The aftereffects of being bullied at school last for a long time.
Ellen Walser deLara, a prominent writer and professor in the School of Social Work at Syracuse University, studied 800 adults who were impacted by bullying in their childhood. 90% of adults from her list agreed that the dreadful moments of being bullied at school as a child often come back to haunt them as adults.
According to a paper published in the U.S. Department of Education, one in every four students have experienced bullying. Students with disabilities, LGBTQ+ students, racial minorities, and international students are more likely to get bullied than others.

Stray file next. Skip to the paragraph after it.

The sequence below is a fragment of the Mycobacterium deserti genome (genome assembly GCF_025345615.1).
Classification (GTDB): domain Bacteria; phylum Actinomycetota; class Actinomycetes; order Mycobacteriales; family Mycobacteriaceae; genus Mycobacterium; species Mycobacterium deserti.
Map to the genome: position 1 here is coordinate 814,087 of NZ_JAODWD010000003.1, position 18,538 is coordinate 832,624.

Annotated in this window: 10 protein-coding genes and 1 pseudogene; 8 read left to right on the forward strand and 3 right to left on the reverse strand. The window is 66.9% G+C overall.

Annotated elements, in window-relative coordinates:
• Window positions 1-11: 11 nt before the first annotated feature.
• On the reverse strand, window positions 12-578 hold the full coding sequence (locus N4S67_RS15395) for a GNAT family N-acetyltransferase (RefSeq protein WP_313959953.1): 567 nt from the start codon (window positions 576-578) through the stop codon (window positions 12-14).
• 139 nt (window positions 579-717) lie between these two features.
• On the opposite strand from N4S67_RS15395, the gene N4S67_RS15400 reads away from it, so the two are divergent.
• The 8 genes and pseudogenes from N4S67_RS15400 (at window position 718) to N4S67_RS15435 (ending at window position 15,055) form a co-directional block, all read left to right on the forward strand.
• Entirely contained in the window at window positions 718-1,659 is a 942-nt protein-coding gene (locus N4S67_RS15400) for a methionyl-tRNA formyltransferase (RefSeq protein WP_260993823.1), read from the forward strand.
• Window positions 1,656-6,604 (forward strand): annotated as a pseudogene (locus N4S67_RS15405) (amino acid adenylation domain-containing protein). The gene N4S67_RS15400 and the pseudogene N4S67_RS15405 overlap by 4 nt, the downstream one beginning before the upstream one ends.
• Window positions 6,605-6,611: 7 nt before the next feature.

However, you should know that you can always seek help, and the sooner the better.
Bullying has been defined as three things according to the Centers for Disease Control and Prevention:
- Intentional aggression
- The power imbalance between aggressor and victim
- Repetition of the aggression
If you have experienced these, you should immediately seek help. Here are some resources:
- Stopbullying.gov: An online portal that educates students about different types of bullying, and helps them in combating it.
- Call 1-800-273-8255 to TALK: A helpline for suicide prevention. It’s observed that international students who are bullied at school often suffer from depression. If you feel hopeless, fearful, and have thoughts of suicide crossing your mind, call this number. They’ll listen to you and help you find a solution.
- Deaf or Hard of Hearing? Call 1-800-799-4889: A helpline that provides support to students who are hard of hearing and being bullied.